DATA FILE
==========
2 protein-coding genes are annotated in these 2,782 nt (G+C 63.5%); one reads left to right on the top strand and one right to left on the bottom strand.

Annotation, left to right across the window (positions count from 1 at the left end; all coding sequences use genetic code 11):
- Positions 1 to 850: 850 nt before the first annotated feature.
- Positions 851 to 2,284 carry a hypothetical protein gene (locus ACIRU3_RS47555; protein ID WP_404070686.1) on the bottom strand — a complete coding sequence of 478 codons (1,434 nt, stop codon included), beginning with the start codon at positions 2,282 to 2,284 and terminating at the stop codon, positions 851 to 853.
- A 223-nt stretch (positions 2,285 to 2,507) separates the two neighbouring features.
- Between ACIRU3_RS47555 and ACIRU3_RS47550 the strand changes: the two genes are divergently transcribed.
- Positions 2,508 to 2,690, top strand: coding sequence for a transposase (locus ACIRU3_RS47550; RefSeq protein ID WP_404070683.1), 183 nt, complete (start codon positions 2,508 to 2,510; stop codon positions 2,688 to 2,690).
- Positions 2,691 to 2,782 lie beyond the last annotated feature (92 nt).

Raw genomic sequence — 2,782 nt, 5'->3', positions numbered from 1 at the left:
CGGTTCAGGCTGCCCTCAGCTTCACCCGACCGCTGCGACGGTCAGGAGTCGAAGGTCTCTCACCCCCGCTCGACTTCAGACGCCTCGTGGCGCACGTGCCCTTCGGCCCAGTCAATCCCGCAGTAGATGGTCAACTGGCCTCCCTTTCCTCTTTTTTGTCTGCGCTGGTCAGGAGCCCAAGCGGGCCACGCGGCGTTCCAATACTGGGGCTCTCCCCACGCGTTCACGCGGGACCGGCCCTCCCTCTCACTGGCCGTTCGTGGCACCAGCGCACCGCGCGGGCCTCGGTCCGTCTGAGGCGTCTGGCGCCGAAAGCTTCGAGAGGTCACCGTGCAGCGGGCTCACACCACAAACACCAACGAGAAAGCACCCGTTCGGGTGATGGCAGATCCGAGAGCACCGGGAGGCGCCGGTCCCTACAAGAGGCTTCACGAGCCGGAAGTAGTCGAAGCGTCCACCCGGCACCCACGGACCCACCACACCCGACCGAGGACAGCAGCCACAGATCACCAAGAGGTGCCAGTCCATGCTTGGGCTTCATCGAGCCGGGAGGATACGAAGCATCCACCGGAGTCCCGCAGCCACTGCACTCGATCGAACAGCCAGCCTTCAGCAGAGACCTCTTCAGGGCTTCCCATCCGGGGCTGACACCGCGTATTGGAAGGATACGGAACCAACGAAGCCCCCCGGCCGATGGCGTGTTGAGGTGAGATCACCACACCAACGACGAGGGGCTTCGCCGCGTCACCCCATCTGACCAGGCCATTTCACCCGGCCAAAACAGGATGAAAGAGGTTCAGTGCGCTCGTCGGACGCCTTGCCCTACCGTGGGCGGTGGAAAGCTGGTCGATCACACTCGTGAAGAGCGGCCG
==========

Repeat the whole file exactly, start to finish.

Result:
2 protein-coding genes are annotated in these 2,782 nt (G+C 63.5%); one reads left to right on the top strand and one right to left on the bottom strand.

Annotation, left to right across the window (positions count from 1 at the left end; all coding sequences use genetic code 11):
- Positions 1 to 850: 850 nt before the first annotated feature.
- Positions 851 to 2,284 carry a hypothetical protein gene (locus ACIRU3_RS47555; protein ID WP_404070686.1) on the bottom strand — a complete coding sequence of 478 codons (1,434 nt, stop codon included), beginning with the start codon at positions 2,282 to 2,284 and terminating at the stop codon, positions 851 to 853.
- A 223-nt stretch (positions 2,285 to 2,507) separates the two neighbouring features.
- Between ACIRU3_RS47555 and ACIRU3_RS47550 the strand changes: the two genes are divergently transcribed.
- Positions 2,508 to 2,690, top strand: coding sequence for a transposase (locus ACIRU3_RS47550; RefSeq protein ID WP_404070683.1), 183 nt, complete (start codon positions 2,508 to 2,510; stop codon positions 2,688 to 2,690).
- Positions 2,691 to 2,782 lie beyond the last annotated feature (92 nt).

Raw genomic sequence — 2,782 nt, 5'->3', positions numbered from 1 at the left:
CGGTTCAGGCTGCCCTCAGCTTCACCCGACCGCTGCGACGGTCAGGAGTCGAAGGTCTCTCACCCCCGCTCGACTTCAGACGCCTCGTGGCGCACGTGCCCTTCGGCCCAGTCAATCCCGCAGTAGATGGTCAACTGGCCTCCCTTTCCTCTTTTTTGTCTGCGCTGGTCAGGAGCCCAAGCGGGCCACGCGGCGTTCCAATACTGGGGCTCTCCCCACGCGTTCACGCGGGACCGGCCCTCCCTCTCACTGGCCGTTCGTGGCACCAGCGCACCGCGCGGGCCTCGGTCCGTCTGAGGCGTCTGGCGCCGAAAGCTTCGAGAGGTCACCGTGCAGCGGGCTCACACCACAAACACCAACGAGAAAGCACCCGTTCGGGTGATGGCAGATCCGAGAGCACCGGGAGGCGCCGGTCCCTACAAGAGGCTTCACGAGCCGGAAGTAGTCGAAGCGTCCACCCGGCACCCACGGACCCACCACACCCGACCGAGGACAGCAGCCACAGATCACCAAGAGGTGCCAGTCCATGCTTGGGCTTCATCGAGCCGGGAGGATACGAAGCATCCACCGGAGTCCCGCAGCCACTGCACTCGATCGAACAGCCAGCCTTCAGCAGAGACCTCTTCAGGGCTTCCCATCCGGGGCTGACACCGCGTATTGGAAGGATACGGAACCAACGAAGCCCCCCGGCCGATGGCGTGTTGAGGTGAGATCACCACACCAACGACGAGGGGCTTCGCCGCGTCACCCCATCTGACCAGGCCATTTCACCCGGCCAAAACAGGATGAAAGAGGTTCAGTGCGCTCGTCGGACGCCTTGCCCTACCGTGGGCGGTGGAAAGCTGGTCGATCACACTCGTGAAGAGCGGCCG